Monday, January 24, 2022

Djokovic will return to custody ahead of the appeal on Saturday morning

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Novak Djokovic will return to a detention center at 8am local time on Saturday after the Australian government tried to revoke his visa again.

The Serb was not arrested on Friday night following the decision by Immigration Secretary Alex Hawke. On Saturday evening, however, he is expected to stay again at the Park Hotel on the outskirts of Melbourne.

The 34-year-old will first meet with immigration officials before talks with his lawyers to finalize plans for his appeal.

Djokovic must then remain in a detention center before the appeal hearing on Sunday, just hours before he is expected to play his 2022 Australian Open first-round match against compatriot Miomir Kecmanović.

Therefore, even if he wins, there must be big question marks as to whether, despite his famed resilience, he will be in the right physical and mental shape to compete in a Grand Slam.

The Morrison Government is strongly committed to protecting Australia’s borders, particularly in relation to the Covid-19 pandemic.

Hawke’s legal representative, meanwhile, said the minister would not attempt to deport Djokovic until the procedure was complete and raised the possibility he could still be sent home mid-tournament.

In his statement, Hawke said: “Today I exercised my authority under Section 133C(3) of the Migration Act to cancel Mr Novak Djokovic’s visa on grounds of health and good order as it was in the public interest, do so.

“This decision follows orders from the Federal Circuit and Family Court dated January 10, 2022, overturning a previous annulment decision on procedural fairness grounds.

“In making this decision I have carefully considered the information provided to me by the Home Office, the Australian Border Force and Mr Djokovic.

“Morrison’s government is firmly committed to protecting Australia’s borders, particularly in relation to the Covid-19 pandemic.”

The decision means Djokovic also faces a three-year ban from the country, which could mean he never plays at the Australian Open again, although that can be waived.

The situation has dominated global news since Djokovic was arrested at Melbourne Airport last Thursday morning after Border Force officers concluded he did not have the correct paperwork to enter the country.

The nine-time Australian Open champion, who is unvaccinated, had been granted an exemption to strict coronavirus vaccination rules for arrival in the country by Tennis Australia after testing positive last month.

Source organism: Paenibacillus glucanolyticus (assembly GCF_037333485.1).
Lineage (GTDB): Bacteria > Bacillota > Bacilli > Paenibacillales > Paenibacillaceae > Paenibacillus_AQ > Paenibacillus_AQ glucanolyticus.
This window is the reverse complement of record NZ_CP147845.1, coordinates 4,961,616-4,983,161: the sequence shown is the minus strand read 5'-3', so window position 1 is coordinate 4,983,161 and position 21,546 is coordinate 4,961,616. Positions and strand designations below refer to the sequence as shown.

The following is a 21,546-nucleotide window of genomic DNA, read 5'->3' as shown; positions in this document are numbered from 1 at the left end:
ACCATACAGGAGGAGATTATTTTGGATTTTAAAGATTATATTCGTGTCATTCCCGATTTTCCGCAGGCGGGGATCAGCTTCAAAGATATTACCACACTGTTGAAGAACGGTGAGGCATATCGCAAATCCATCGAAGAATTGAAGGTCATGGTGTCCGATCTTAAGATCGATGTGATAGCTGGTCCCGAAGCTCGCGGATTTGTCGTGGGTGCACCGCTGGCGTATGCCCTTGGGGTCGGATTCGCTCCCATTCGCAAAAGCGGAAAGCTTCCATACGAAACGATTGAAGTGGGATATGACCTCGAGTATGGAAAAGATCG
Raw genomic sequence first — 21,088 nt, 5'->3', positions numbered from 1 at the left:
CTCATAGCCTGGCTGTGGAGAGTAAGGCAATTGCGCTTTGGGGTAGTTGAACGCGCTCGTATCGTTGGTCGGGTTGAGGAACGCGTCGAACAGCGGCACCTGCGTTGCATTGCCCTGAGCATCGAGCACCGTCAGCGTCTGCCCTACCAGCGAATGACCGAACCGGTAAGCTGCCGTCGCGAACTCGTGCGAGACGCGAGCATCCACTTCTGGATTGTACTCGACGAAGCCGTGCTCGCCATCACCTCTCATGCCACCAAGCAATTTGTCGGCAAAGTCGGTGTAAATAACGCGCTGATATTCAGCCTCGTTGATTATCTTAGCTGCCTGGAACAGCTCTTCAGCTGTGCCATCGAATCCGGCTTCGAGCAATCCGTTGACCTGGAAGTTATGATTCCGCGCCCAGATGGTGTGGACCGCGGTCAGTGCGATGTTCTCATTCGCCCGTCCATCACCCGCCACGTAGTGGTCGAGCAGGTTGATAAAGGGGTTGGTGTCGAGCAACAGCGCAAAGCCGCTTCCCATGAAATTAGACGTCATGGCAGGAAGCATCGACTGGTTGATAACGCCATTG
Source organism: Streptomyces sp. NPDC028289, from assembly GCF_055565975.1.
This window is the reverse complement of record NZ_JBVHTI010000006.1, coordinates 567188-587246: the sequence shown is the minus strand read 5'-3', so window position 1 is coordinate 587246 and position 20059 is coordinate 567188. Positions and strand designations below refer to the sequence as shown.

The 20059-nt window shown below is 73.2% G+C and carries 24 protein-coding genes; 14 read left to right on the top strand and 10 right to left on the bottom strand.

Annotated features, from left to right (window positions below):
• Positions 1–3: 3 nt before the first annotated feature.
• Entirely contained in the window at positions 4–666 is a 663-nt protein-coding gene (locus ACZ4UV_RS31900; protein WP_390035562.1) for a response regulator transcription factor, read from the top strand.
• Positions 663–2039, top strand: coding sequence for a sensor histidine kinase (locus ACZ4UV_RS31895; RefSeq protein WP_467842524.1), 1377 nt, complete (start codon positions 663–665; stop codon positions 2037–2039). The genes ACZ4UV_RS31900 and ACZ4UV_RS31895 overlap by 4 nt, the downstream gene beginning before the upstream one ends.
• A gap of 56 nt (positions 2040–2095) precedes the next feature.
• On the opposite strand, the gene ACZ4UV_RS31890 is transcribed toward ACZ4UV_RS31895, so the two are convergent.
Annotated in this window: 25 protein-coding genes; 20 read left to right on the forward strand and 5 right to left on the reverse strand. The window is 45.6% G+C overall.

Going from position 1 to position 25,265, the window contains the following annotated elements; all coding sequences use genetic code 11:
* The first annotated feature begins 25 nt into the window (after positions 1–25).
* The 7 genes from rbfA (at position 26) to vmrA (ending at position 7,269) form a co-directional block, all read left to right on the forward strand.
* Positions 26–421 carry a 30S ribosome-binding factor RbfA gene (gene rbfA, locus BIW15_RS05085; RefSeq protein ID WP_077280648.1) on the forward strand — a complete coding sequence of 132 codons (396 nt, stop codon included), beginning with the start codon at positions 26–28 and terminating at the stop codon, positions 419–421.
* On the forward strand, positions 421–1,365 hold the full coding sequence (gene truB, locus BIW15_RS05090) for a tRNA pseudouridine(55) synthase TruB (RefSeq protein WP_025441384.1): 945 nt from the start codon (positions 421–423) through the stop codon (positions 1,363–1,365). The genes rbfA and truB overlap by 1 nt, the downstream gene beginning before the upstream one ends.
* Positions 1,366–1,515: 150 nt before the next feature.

Two other people – Czech player Renata Voracova and an official – with the same exception were later told they could not stay in the country and left before Judge Kelly ruled in Djokovic’s favor on Monday.

Unexpectedly, Djokovic’s attorney, Nick Wood, told the hearing that Hawke’s decision was not based on the validity of the exemption, his threat to public health, or concerns about his conduct or character, but rather the potential for “exciting anti-vax sentiment” on the Based on two statements he made in 2020 and the impact on public policy.

Djokovic drove straight to Melbourne Park after being extricated from the hotel on Monday and has been training every day since, including early Friday morning, but his hopes of staying in the country seemed to have faded later in the week after revelations about his behaviour dwindle

Documents showed Djokovic tested positive in Serbia on December 16, but he was photographed at events over the following two days and issued a statement earlier this week admitting to an interview with French newspaper L’Equipe to have competed at his tennis center in Belgrade, despite knowing he had the virus.

He also admitted his declaration form falsely claimed he had not traveled in the 14 days prior to his trip to Australia, which he attributed to a mistake made by his agent.

There has been heavy criticism of the way the Australian government has handled the situation, but public opinion was adamant that Djokovic be sent home.

Sympathy was also scant among his teammates, many of whom were skeptical about taking the vaccine. World number four Stefanos Tsitsipas told Indian news channel WION: “A very small group have decided to go their own way and it kind of makes sense. The majority looks like they’re all idiots.”

Andy Murray struck a more forgiving tone after beating Reilly Opelka in Sydney, saying: “It’s not a good situation. I’m not going to sit here and start kicking Novak while he’s down. It’s not a good situation for anyone.

“I just want it to be resolved obviously. I think it would be good for everyone if that were the case. It just seems like it’s dragging on for quite a while now and it’s not great for tennis, not great for the Australian Open, not great for Novak.

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